It has been relatively quiet, project-wise for the past 2 weeks. Tom has left IWM and the new project leader, Carolyn (Head of New Media at IWM) and project partner Claire have been at Museums and the Web in America. The back end boys, KI and Gooii have been coding back and forth in the north. At the museum myself and Wendy (Digital Projects Manager at IWM) have been picking up snagging issues on the SI kiosks in the A Family in Wartime exhibition.
Those first 6 social interpretation kiosks and QR codes have been live for a couple of weeks now. Hardware and software issues with the ASUS tablets have meant snagging has been a little out of proportion to the small number of kiosks installed. Some of this has been because we built the interface from scratch, and worked up to the day of installation. And some of the issues are with the kiosk housing design – pressure on the touch screens is confusing them and meaning re-sets are needing to happen too often.
Comments are coming through though. Consisting of lots of spam, lots of bad spelling and some genuine social commentary. Nothing properly offensive has been reported yet.
I keep popping down to watch people using the kiosks. Love a bit of unofficial visitor evaluation, I do. But it’ll be good to see what Claire comes up with when she gets back to the business of properly evaluating things.
Overall, it appears visitors are confused with our dual voice interface design, as well they might be. Combining a museum voice (digital label) and visitor voice screen (comments) was only ever going to be a compromise. It was a bit of a triumph of internal stakeholders over true visitor experience. The visitors aren’t fooled. And hopefully we will be able to address that imbalance in the 4 kiosks we’ll install at North soon.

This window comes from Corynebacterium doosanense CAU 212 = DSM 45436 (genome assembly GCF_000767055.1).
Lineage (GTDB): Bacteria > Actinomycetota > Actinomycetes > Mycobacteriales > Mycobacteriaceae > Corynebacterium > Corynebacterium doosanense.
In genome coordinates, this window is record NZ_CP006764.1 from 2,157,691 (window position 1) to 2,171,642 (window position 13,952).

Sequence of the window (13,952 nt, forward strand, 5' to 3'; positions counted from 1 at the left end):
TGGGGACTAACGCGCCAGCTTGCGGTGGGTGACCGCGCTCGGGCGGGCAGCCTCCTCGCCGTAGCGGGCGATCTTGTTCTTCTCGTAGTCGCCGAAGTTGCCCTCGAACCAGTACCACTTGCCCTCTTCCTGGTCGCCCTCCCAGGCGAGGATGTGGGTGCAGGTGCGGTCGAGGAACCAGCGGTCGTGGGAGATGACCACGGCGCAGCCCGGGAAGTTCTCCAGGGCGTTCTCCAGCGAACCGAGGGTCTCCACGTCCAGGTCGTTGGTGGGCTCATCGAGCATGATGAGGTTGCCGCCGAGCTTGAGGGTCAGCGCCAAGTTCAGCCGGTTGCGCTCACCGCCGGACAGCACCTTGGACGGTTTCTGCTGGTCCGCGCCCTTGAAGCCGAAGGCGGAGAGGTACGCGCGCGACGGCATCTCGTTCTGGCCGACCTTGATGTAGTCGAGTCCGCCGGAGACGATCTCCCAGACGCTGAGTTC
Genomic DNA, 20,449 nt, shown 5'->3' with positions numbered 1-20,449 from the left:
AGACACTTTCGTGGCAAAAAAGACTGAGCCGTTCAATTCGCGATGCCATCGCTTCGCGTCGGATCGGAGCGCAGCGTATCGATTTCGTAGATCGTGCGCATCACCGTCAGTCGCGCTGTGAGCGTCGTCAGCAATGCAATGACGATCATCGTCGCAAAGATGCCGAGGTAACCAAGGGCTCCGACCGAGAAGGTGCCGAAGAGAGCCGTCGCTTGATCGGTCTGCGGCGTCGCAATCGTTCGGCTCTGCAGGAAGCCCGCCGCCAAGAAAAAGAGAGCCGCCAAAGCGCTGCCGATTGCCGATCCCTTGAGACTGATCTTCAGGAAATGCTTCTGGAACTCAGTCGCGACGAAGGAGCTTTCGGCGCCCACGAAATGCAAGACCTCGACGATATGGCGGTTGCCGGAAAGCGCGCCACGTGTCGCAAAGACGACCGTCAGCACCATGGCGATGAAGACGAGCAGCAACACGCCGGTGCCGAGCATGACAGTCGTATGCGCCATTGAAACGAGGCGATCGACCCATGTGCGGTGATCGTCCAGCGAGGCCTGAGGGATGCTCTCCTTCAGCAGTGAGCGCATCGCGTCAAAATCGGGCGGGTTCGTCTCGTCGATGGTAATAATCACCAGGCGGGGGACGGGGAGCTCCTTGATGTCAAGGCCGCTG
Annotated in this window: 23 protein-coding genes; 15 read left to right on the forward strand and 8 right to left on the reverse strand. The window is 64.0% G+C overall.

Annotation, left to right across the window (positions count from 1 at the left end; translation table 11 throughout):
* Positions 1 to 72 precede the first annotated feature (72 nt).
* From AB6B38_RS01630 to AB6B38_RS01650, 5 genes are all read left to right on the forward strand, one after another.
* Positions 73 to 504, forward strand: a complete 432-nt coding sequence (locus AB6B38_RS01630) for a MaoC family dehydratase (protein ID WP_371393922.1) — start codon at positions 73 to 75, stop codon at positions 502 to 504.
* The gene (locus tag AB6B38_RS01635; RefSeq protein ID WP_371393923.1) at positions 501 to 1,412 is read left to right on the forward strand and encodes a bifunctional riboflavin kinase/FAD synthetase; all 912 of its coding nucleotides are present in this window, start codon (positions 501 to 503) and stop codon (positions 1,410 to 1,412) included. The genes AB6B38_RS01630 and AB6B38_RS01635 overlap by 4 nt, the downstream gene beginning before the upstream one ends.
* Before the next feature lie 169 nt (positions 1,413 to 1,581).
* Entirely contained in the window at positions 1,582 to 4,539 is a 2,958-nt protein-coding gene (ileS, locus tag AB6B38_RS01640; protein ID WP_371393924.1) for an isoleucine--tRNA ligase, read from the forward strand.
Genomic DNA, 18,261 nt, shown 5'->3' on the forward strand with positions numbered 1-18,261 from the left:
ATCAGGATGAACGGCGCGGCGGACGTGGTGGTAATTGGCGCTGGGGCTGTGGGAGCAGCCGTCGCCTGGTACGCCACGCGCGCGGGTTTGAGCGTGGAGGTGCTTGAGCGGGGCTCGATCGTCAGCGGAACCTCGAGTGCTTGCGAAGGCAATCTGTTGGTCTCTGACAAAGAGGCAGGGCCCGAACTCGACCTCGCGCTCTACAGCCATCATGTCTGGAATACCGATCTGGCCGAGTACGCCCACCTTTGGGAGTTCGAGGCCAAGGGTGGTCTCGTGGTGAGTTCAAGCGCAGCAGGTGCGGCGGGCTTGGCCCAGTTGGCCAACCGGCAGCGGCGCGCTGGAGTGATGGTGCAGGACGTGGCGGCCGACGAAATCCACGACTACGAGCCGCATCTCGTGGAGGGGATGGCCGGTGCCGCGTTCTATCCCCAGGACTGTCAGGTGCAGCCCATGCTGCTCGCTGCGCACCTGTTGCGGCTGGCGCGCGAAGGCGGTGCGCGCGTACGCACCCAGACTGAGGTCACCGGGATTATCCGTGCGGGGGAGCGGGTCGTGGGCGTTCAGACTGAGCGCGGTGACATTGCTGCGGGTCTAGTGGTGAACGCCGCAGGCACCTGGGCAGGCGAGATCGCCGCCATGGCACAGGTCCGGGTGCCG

Next up is finding content for the roll-out of QR codes planned. Selection criteria for objects were, quite frankly, a best guess when this project was planned. That fudge is coming home to haunt us now as inconsistencies in the collections database make life difficult. But content (always the King) is usually the rub in digital, indeed any, museum project.
So. The Social Interpretation. She goes live today. The first bit anyway. 6 kiosks for visitors to comment on 6 objects. And 8 QR Codes that resolve to shiny new IWM mobile web pages, for the associated objects. It has taken an inordinate amount of time and effort to get this far. But then exhibition things are never straightforward, seamless, unproblematic or, even, easy.
The A Family in Wartime exhibition, housing this phase of the project, almost overwhelms our beloved social interpretation. Objects, paintings, films and blown-up photographs are your first overriding impression. But, really, that is how an exhibition should be.
Of course, children only have eyes for technology, so they spot the kiosks straight away. A young chap (in the image above) wrote, about an evacuee label: “If Daddy sends me away I’ll call Childline.” His Dad actually marched him around the private view of the exhibition and made him comment on each object. He went and commented willingly enough. We should have got his name and given him a job on the project.
There is not much evidence of people engaging with the QR Codes yet though. They are as small (or rather, as large) as we were allowed to make them. Maybe not large enough. Or maybe people just don’t know what they are. We’ll see.
And although a slight pause from #socialinterp might be nice now, we need to crack on with the presence at IWMN, the mobile app, further rollout of codes and our web presence. I could muster up a comment on the lack of time for a project nap. But it might not be very polite.